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What causes problems in Alzheimer's disease: attributions by caregivers. a qualitative study

Objective: To gain insight into caregivers' understanding of the causes of behaviours they find problematic in people with Alzheimer's disease in order to inform the development of educational strategies.

Methods: A qualitative, semi-structured interview was used. Participants were 205 caregivers for a person with Alzheimer's disease, all of whom were aware of the diagnosis and who had been recruited as part of a larger longitudinal study. Participants were from inner-city and suburban London/semi-rural Essex. The main outcome measures were caregivers' understanding of: the cause of problematic behaviour; the ability of the person with dementia to control this behaviour; the prognosis of the illness.

Results: Most carers attribute the cognitive, behavioural and psychological symptoms of dementia to causes other than dementia; many believe that the person with dementia has control over their behaviour and substantial numbers believe the person with dementia will return to normal.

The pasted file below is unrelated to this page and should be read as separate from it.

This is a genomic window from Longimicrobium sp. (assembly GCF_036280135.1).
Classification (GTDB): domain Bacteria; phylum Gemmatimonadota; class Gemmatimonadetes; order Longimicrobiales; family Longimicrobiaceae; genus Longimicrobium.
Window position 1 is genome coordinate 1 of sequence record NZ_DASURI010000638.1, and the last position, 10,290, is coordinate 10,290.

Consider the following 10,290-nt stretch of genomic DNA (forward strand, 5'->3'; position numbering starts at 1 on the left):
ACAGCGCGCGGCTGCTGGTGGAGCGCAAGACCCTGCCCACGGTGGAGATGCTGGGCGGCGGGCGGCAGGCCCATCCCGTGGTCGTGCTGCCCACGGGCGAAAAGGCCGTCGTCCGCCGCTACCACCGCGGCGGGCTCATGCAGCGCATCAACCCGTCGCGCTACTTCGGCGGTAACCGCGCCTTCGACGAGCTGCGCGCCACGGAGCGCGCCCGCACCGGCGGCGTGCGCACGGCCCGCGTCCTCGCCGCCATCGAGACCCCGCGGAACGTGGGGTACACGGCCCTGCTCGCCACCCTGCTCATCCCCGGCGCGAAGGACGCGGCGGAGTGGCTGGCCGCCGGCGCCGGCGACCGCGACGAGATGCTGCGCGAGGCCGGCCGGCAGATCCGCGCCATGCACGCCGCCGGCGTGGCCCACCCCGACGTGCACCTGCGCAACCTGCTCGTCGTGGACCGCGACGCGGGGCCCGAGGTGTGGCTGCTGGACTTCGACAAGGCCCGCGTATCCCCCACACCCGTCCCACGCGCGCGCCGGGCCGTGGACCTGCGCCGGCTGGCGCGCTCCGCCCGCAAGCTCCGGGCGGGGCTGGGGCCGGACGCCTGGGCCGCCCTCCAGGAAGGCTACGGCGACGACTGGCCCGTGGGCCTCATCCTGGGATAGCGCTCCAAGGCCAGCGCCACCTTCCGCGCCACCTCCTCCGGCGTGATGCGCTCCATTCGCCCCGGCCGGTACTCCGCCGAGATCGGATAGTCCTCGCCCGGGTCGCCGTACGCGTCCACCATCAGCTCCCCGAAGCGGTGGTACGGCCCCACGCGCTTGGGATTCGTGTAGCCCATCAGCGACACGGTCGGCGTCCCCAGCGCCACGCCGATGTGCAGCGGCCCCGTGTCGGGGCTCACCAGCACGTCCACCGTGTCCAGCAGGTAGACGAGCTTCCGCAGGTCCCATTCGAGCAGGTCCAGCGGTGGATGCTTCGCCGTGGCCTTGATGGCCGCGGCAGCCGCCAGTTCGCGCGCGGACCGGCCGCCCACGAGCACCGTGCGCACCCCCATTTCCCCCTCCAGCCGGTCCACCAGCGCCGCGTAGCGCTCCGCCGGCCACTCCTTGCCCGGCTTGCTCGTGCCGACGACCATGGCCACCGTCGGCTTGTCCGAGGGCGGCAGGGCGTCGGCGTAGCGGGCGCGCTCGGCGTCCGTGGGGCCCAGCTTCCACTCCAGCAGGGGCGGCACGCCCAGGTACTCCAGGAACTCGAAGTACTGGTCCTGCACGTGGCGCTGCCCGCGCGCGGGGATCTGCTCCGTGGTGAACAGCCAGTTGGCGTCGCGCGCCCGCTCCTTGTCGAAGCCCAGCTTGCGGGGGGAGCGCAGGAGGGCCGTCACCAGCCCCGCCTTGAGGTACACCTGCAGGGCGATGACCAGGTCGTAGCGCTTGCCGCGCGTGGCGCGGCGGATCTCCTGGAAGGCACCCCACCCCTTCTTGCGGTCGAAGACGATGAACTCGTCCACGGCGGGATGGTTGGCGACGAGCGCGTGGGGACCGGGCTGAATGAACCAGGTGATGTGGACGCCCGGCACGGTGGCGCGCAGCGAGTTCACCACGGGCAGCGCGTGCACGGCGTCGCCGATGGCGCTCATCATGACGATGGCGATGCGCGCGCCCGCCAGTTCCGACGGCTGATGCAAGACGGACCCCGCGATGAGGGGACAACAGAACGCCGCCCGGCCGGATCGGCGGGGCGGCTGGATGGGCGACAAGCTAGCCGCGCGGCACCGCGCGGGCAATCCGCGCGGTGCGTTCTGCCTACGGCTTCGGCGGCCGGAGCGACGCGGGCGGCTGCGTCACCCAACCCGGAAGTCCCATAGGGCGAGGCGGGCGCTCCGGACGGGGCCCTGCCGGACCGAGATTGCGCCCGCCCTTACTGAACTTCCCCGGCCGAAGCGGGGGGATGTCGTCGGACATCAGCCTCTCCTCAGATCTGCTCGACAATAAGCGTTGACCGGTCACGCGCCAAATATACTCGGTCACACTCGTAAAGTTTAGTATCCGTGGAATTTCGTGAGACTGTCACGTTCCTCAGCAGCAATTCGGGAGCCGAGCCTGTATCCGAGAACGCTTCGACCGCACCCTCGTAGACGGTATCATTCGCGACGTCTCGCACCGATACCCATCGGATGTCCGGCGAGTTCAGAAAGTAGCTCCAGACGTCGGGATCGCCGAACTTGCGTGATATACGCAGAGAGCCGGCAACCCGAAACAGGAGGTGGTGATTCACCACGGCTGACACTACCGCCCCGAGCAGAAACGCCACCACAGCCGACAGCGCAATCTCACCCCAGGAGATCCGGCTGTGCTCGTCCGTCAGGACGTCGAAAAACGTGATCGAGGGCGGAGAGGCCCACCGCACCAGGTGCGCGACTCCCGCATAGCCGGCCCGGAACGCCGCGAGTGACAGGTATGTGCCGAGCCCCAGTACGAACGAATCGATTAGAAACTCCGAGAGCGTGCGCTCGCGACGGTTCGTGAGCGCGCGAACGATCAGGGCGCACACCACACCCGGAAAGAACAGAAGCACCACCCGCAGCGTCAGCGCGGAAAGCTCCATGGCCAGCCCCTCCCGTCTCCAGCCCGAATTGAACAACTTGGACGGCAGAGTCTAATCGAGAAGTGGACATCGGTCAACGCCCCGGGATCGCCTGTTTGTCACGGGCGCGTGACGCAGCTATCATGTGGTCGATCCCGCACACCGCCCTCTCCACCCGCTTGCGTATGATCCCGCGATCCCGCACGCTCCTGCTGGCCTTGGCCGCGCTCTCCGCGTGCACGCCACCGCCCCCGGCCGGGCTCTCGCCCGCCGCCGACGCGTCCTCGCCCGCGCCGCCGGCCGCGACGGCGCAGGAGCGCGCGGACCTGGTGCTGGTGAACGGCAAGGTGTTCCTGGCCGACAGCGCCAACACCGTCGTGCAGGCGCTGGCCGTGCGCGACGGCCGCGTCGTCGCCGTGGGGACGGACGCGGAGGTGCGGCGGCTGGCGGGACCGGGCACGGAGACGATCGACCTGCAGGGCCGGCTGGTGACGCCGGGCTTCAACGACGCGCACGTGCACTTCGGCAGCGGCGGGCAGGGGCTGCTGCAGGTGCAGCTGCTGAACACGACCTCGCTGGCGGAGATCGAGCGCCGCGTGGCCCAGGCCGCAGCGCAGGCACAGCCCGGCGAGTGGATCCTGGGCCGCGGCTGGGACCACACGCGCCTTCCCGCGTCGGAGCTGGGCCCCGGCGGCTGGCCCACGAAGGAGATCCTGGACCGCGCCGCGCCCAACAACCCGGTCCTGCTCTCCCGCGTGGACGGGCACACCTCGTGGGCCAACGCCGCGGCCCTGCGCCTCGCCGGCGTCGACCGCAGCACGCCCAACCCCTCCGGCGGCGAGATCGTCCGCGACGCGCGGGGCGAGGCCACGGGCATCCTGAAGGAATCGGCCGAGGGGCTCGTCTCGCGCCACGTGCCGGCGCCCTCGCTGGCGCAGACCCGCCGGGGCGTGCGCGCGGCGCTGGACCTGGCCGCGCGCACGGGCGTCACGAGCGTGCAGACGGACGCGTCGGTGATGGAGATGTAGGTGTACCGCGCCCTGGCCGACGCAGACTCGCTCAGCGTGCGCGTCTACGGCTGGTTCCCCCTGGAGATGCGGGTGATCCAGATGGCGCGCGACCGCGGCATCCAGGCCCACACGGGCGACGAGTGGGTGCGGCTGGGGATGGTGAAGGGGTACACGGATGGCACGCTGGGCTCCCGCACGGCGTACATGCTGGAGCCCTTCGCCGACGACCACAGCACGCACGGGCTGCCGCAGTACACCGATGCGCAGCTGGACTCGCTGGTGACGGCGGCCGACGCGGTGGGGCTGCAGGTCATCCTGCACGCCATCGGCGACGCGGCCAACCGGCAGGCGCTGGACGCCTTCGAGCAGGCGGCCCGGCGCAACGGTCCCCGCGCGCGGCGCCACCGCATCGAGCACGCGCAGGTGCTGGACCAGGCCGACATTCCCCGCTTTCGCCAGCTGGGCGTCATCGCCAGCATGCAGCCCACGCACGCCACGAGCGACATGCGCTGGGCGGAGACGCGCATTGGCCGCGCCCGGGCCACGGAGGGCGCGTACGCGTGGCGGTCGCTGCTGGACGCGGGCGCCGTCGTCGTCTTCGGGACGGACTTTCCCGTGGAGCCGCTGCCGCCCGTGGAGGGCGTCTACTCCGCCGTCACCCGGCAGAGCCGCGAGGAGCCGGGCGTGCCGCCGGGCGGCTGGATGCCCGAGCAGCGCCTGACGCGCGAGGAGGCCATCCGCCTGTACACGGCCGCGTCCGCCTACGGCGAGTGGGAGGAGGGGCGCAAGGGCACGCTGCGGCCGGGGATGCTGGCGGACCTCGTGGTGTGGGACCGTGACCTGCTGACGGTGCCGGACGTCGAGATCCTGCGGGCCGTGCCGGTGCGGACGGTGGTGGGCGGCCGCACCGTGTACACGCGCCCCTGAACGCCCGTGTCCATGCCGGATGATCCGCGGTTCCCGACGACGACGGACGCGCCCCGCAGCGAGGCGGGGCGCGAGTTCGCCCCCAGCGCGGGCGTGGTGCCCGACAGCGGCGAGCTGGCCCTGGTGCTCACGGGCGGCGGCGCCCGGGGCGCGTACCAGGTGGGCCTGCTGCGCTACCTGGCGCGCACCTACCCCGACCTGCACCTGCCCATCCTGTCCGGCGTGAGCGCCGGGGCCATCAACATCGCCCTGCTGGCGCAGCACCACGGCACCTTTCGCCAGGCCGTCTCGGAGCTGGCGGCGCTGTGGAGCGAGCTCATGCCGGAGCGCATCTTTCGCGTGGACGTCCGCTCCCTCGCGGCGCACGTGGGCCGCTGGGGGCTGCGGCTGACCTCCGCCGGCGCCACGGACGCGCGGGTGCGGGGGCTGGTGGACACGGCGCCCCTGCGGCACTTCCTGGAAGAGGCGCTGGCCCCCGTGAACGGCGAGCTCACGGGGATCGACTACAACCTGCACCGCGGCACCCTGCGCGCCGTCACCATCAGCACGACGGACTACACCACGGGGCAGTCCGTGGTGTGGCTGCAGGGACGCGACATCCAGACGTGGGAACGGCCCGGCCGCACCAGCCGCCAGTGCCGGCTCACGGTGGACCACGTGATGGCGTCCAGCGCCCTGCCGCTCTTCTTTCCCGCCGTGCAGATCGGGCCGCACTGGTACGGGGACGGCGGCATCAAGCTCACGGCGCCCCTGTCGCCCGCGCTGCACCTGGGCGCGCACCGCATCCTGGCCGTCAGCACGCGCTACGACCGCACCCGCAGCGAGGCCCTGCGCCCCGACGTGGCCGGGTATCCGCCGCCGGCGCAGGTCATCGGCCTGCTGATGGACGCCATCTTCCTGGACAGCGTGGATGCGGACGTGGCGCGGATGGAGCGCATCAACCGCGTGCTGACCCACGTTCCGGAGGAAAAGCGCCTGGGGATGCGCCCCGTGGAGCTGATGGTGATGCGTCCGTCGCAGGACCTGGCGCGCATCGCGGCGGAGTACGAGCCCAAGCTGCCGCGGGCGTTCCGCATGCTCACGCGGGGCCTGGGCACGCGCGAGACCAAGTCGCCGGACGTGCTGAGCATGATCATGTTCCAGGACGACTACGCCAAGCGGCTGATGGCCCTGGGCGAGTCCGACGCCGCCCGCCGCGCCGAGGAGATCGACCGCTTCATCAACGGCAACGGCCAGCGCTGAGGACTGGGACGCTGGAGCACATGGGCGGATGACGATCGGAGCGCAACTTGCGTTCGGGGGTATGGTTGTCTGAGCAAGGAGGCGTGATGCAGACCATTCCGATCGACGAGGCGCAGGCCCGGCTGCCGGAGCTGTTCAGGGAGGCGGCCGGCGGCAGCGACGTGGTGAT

Conclusions: This study suggests that providing facts about the illness to caregivers is not enough, as caregivers may not understand that the symptoms they observe are related to the diagnosis. Education by clinicians should focus on the understanding of caregivers and in particular explore the caregivers' attributions of the symptoms which are present in the person for whom they care. Copyright © 2004 John Wiley & Sons, Ltd.

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International Journal of Geriatric Psychiatry

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